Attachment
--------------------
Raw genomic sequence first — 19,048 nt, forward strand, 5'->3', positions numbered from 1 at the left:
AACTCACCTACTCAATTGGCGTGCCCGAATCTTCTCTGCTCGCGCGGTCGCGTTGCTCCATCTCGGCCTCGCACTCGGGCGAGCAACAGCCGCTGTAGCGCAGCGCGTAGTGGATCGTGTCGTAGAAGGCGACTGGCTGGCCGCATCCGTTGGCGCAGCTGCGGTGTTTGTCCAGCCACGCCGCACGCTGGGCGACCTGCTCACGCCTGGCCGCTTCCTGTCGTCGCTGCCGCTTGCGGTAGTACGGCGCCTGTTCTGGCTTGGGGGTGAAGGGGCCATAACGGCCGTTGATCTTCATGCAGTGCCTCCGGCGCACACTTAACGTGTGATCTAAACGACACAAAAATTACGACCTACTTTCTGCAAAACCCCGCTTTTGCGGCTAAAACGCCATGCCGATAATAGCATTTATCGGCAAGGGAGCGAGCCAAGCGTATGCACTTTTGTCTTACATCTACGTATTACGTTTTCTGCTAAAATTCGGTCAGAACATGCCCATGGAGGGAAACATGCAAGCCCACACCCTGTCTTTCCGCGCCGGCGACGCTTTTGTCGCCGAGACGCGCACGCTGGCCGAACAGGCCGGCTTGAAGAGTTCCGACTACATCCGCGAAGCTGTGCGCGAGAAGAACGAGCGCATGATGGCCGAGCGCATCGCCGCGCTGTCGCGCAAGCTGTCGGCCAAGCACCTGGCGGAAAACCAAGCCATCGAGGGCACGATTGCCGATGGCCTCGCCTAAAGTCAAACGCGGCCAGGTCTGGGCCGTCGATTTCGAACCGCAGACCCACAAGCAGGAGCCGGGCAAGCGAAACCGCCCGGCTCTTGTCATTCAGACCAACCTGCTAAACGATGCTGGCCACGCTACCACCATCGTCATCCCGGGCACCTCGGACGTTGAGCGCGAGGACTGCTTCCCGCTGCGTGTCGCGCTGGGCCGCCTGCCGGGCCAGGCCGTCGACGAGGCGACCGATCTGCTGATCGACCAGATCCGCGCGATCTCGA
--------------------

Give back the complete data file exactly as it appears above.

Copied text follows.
Raw genomic sequence first — 19,048 nt, forward strand, 5'->3', positions numbered from 1 at the left:
AACTCACCTACTCAATTGGCGTGCCCGAATCTTCTCTGCTCGCGCGGTCGCGTTGCTCCATCTCGGCCTCGCACTCGGGCGAGCAACAGCCGCTGTAGCGCAGCGCGTAGTGGATCGTGTCGTAGAAGGCGACTGGCTGGCCGCATCCGTTGGCGCAGCTGCGGTGTTTGTCCAGCCACGCCGCACGCTGGGCGACCTGCTCACGCCTGGCCGCTTCCTGTCGTCGCTGCCGCTTGCGGTAGTACGGCGCCTGTTCTGGCTTGGGGGTGAAGGGGCCATAACGGCCGTTGATCTTCATGCAGTGCCTCCGGCGCACACTTAACGTGTGATCTAAACGACACAAAAATTACGACCTACTTTCTGCAAAACCCCGCTTTTGCGGCTAAAACGCCATGCCGATAATAGCATTTATCGGCAAGGGAGCGAGCCAAGCGTATGCACTTTTGTCTTACATCTACGTATTACGTTTTCTGCTAAAATTCGGTCAGAACATGCCCATGGAGGGAAACATGCAAGCCCACACCCTGTCTTTCCGCGCCGGCGACGCTTTTGTCGCCGAGACGCGCACGCTGGCCGAACAGGCCGGCTTGAAGAGTTCCGACTACATCCGCGAAGCTGTGCGCGAGAAGAACGAGCGCATGATGGCCGAGCGCATCGCCGCGCTGTCGCGCAAGCTGTCGGCCAAGCACCTGGCGGAAAACCAAGCCATCGAGGGCACGATTGCCGATGGCCTCGCCTAAAGTCAAACGCGGCCAGGTCTGGGCCGTCGATTTCGAACCGCAGACCCACAAGCAGGAGCCGGGCAAGCGAAACCGCCCGGCTCTTGTCATTCAGACCAACCTGCTAAACGATGCTGGCCACGCTACCACCATCGTCATCCCGGGCACCTCGGACGTTGAGCGCGAGGACTGCTTCCCGCTGCGTGTCGCGCTGGGCCGCCTGCCGGGCCAGGCCGTCGACGAGGCGACCGATCTGCTGATCGACCAGATCCGCGCGATCTCGA